I must declare an interest in this debate in that I am chairman of the Game Conservancy Trust, which has been very much at the forefront of research into habitats and the way that they are managed not only for game birds but also for a whole range of other species. At the trust, we have a model conservation farm at Loddington in Leicestershire where we have done a great deal of work on the restoration and
On our farm, which is approximately 800 acres, we have calculated that the cost will be in the region of £1,700 per year. Quite frankly, in this day and age, with farmers struggling to keep their heads above the financial waterline, £1,700 on an 800 acre farm is an awful lot of money. Whether it is 4 per cent, 10 per cent, 50 per cent or 100 per cent of farmers who will be affected, there is no doubt that habitat management will suffer very considerably indeed.
But there is one other point which I wish to make which is absolutely essential in this debate. Grass strips and the bottom of hedges are not just important from the point of view of producing a habitat and a food source for wildlife; they harbour the very important aphid predator insects which result in farmers using less spray.
We must not, please, lose sight of that because if we are to see those grass strip margins reduced, I fear that that will inevitably lead to a greater amount of agricultural spraying. Again, that is something which we have been discouraging and farmers are now taking much more seriously than they have in the past.
But where I become confused by this new diktat, if I may call it that, is that as my noble friend Lord Caithness said, the original Article 6 referred to the customary practices of member states. And yet this new arable aid payment scheme guide suddenly substitutes "customary" with that so-called two metre or less reference but it is called a guidance. Is it a guidance or is not a guidance? If it is a guidance then I presume that the noble Baroness and her ministry will be able to adhere to the status quo. However, if it is not a guidance, but a diktat, then clearly we appear to have some difficulties.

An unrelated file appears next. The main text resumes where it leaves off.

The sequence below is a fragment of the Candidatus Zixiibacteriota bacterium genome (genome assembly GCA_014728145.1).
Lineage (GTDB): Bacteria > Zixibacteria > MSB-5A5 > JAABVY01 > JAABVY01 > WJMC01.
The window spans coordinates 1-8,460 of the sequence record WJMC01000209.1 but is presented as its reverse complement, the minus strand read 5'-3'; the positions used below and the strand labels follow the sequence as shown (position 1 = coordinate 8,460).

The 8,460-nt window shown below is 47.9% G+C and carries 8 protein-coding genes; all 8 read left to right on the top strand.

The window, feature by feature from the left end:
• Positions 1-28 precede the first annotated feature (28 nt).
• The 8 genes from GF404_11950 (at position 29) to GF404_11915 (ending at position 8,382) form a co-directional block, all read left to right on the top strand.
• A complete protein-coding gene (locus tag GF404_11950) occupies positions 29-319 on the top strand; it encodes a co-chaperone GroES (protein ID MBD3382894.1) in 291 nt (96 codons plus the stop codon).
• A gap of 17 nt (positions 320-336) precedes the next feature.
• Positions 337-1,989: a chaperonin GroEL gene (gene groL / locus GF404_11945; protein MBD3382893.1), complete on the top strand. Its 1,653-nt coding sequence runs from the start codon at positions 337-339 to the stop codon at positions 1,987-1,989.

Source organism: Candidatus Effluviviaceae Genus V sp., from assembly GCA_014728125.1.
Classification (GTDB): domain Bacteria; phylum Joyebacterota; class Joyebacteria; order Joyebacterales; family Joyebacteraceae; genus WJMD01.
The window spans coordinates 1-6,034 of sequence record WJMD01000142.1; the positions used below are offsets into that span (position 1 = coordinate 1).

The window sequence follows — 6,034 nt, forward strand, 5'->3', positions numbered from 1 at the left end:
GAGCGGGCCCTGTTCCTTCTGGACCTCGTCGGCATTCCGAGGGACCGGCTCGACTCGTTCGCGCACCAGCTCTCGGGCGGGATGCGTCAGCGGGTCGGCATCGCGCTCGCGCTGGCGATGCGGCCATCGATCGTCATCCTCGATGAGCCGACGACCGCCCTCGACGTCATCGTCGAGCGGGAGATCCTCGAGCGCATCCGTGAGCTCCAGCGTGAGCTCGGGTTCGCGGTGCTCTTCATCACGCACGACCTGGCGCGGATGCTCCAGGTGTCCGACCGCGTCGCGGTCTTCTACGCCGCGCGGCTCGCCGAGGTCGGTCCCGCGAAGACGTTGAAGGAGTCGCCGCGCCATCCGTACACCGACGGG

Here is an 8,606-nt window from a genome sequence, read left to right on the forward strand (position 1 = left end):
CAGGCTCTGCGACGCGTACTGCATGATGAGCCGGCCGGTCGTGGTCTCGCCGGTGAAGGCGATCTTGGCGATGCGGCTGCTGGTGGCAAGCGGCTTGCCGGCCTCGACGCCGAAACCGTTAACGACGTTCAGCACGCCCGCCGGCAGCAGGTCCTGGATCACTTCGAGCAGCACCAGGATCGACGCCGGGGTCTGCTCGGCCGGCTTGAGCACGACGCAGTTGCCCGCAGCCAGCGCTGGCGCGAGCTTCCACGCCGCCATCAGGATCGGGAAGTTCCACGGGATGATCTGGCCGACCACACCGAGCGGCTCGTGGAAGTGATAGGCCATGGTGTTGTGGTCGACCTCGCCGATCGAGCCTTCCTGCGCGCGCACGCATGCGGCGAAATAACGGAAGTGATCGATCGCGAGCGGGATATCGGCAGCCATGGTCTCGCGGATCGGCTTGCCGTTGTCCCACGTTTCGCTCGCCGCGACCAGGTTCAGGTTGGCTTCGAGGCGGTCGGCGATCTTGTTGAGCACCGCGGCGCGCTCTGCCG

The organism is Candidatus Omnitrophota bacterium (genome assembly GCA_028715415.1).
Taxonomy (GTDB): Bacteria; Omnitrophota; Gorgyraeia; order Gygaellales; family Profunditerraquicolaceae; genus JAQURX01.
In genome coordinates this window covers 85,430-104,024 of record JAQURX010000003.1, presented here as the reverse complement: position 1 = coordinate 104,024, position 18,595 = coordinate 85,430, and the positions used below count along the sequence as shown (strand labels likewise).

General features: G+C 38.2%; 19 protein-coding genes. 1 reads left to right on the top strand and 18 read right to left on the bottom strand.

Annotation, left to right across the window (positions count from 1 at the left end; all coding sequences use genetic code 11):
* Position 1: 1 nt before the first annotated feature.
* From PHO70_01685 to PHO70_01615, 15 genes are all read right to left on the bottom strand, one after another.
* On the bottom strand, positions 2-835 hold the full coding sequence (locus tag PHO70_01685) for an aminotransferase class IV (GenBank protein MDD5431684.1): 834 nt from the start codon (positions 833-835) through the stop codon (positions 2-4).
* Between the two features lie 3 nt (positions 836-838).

Furthermore, there appears to be an anomaly, in that in paragraph 117 on page 34 of Part II of the same guide, there is advice on managing hedgerows to benefit wildlife which suggests, among other things, leaving a grass strip. That surely is a totally conflicting message coming out of the same guidelines.
I realise that that is a difficult problem for the Minister and for the Government. There is talk about environmental assessments, but I can see no point whatever in them. We know what the environmental consequences will be if that diktat from Brussels is carried out. I hope most sincerely that the Minister will say that she will resist it at all costs to ensure that confusing messages do not go out to farmers at this difficult time.
Lord Hardy of Wath: My Lords, I am grateful to the noble Earl, Lord Caithness, for the initiative he has shown in securing the debate. It is perhaps unfortunate that it occurs today, after such a splendid Budget. The fact that not that much attention has been paid to the proposals so far will not continue if they take effect. In the regions there will be much outcry.
The Government seem to be caught in a conflict of interests. The Department of the Environment, Transport and the Regions is currently consulting--I believe that the consultations are due to end in June--on the protection of hedgerows, while MAFF appears to wish to see considerable destruction of hedgerows in May. That conflict should be considered as a matter of urgency.
I have a number of questions for my noble friend. The noble Earl, Lord Peel, referred to environmental impact assessments. While I should share his view of the matter, an environmental impact assessment carried out independently and reputably would be a good idea. There should have been one before the proposals emerged. If there has not been one, I urge that one is sought.
MAFF may rest its case on the position of Brussels. But was the national natural interest robustly presented in Brussels? Has Brussels been made aware that the proposals seem to conflict remarkably with Brussels' own commitments? I refer to the Birds Directive and Brussels' involvement in and sustenance of the Berne Convention on Wildlife and Habitat. Has Brussels carried out any environmental impact assessment of the consequences of that policy were it applied to Britain? Do we need to apply it with any great urgency? Some of our partner states are rather slower to implement decisions affecting their countries.
I have several further questions. Has the ministry considered the enclosure hedgerows? Seventeen years ago in the Commons I was told by the Minister that the old Enclosure Acts no longer had effect. Then MAFF accepted that they did. I then said to MAFF, "When you were giving out grants for grubbing out hedgerows, you did not ask the farmers whether the hedgerows they were grubbing out were already protected. What will you do about the grants that were illegally paid?" MAFF said that if it found out, it would demand that the money was repaid, which would have been absurd in many ways.